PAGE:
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    The Daily Grind

    The Daily Grind

    It takes three things to make great coffee; the coffee machine, the grinder and the coffee maker. Different brewing methods need different grind. All elements of coffee beans start to dissipate as soon as they’re ground, so to get the best from the beans, grind them just before brewing. Think of it as part of the coffee making process.

    Grinders are distinguished by:

    Consistency: The same size particle, every time.

    Granularity: Ranges from fine to coarse.

    Low Temperature: Heat alters the flavour and character of coffee. Speed generates heat, so preference low-speed grinders or a motorised grinder with reduction gears.

    Low-noise operation: Because if it sounds like there’s a plane landing in your kitchen every time you grind, that just ain’t right.

    Two Golden Rules of Roasting

    Two Golden Rules of Roasting

    Do you want to impress that significant other you just invited in for coffee? Follow these two golden rules and they’ll be leaving thinking you’re a professional coffee roaster!

    Record your roasts:  Keep a table close to your roasting equipment and try to note any changes to temperature, time and technique. Then when you brew it a few days later, you’ll know how to get that flavour again. It means that one perfect cup you created won’t be lost forever.

    Make only one change at a time: Did you get an exciting hint of cinnamon in your latest roast? Well, if you changed bean volume, temperature and time all in one go, then you’ll never know which one gave you that flavour. Be patient and go one step at a time.

    The Roasting Process

    The Roasting Process

    You don’t have to be a roaster to be able to create a perfect latte but knowing a bit about how your coffee is roasted can give you a new understanding of the power of the bean.

    It’s easier to monitor quality when you’re producing something in smaller batches and small-scale roasters are becoming more and more common, experimenting away in backyards and café storage rooms.

    The roaster controls the transfer of heat to the beans by adjusting airflow, gas levels, drum speed, charge weight and the most important, time. Each tiny adjustment can make a huge difference to the final flavour. Roasters use sight, sound and smell to judge how the coffee is coming along, watching it change colour, listening out for the loud noises and inhaling all that lovely coffee smoke.

    There are many ways to describe the roasting process, but it goes roughly along these lines:

    Drying: The beans steam, changing from green to brownish yellow and might start smelling a bit grassy or like bread.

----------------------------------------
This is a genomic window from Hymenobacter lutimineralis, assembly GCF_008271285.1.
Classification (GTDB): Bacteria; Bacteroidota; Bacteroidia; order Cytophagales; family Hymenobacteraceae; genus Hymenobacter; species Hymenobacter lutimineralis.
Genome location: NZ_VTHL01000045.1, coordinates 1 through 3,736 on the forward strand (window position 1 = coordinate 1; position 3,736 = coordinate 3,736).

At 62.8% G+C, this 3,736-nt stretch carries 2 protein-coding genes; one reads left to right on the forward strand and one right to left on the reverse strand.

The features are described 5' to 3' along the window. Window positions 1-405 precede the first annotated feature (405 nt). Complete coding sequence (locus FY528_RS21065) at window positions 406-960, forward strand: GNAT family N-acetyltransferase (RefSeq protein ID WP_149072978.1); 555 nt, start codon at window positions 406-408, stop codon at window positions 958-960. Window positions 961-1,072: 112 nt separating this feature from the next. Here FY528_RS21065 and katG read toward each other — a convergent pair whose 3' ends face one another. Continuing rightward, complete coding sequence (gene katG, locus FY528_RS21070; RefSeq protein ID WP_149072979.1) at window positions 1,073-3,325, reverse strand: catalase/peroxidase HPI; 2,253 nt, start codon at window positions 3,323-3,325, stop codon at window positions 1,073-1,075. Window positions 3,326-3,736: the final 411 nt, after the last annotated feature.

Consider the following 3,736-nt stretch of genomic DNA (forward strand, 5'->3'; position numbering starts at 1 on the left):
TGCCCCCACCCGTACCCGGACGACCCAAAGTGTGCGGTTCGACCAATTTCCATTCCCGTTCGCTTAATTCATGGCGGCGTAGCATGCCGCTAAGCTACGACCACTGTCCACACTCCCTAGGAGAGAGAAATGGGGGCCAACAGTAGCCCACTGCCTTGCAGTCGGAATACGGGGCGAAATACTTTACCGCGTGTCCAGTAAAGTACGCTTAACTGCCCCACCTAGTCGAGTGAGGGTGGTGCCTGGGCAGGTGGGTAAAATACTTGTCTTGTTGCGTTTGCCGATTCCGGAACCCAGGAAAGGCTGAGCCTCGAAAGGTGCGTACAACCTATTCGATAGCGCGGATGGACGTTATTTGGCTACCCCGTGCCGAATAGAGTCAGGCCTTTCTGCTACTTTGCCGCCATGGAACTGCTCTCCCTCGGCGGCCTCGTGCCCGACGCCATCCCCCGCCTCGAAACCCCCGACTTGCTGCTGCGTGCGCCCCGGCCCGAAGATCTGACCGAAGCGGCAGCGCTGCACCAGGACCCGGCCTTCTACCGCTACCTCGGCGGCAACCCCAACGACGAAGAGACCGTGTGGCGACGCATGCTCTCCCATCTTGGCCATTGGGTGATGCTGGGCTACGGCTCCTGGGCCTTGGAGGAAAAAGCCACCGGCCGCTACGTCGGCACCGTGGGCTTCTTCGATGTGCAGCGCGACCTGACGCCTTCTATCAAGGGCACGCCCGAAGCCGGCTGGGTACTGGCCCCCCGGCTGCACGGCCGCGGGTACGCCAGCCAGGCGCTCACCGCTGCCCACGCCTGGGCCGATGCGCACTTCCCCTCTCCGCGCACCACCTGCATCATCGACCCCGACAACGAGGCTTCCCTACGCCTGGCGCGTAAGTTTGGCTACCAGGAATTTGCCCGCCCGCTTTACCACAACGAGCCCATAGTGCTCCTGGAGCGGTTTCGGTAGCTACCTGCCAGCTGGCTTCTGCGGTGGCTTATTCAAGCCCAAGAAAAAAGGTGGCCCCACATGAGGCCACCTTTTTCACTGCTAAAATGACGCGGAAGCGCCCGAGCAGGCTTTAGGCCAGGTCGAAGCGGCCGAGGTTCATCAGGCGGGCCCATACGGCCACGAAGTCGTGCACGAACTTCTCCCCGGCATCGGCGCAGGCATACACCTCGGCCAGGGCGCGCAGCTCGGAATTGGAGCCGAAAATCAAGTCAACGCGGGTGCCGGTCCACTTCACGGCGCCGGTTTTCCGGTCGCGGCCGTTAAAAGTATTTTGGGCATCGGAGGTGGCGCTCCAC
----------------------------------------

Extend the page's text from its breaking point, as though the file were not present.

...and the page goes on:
Primary Development: Beans start to give off that familiar coffee smell, turn light brown and begin to smoke.

    First Crack: Beans make a loud crackling noise, the sign that the bean fibres are splitting and they’ve started to roast.

    Secondary development: From here, the beans start to expand and darken as they caramelise. Depending on taste, the roast can be stopped at any time after the first crack reaches its crescendo and most single origin roasts are best stopped between this stage and the first few rustles of the second crack.

    Second Crack: The second crack is like a last warning, where timing becomes essential. It’s quitter than the first crack, more like the sound of crinkling paper. As the second crack gets louder and smoke fills the air, the beans become very dark.

    STOP! The beans are burnt. Any coffee made from these will taste a bit like rubbery charcoal. Back to the drawing board.

    The Discovery of Coffee

    The Discovery of Coffee

    A Goat first discovered coffee, apparently.

    Legend describes a ninth-century, Ethiopian goatherd named Kaldi finding his flock up on their hind legs dancing after eating coffee cherries. Or, as is more likely (though less colourful), he noticed they were perkier than usual and didn’t sleep that night.

    Kaldi reported his findings to the local abbot (‘those blasted goats annoyed the bejesus out of me last night’). The abbot then boiled the berries and noticed he was more alert for that evening’s prayer. He then made a few more cups to share with the rest of the monastery and the good word about coffee spread.

    Can coffee make you live longer?

    Can coffee make you live longer?

    Your coffee addiction may have some down sides (caffeine overdose, anyone?), but it may also be helping you to live longer.

    Two significant studies have found that drinking coffee was associated with a lower risk of death in both men (20 percent lower risk) and women (26 percent lower risk). There could be plenty of reasons for that – coffee is the biggest source of antioxidants in the Western diet and it can lower the risk of getting type 2 diabetes and Alzheimer’s disease. It’s even been found that drinking coffee decreases the risk of Cirrhosis, an alcohol related liver disease – excellent news for all the Irish coffee drinkers out there.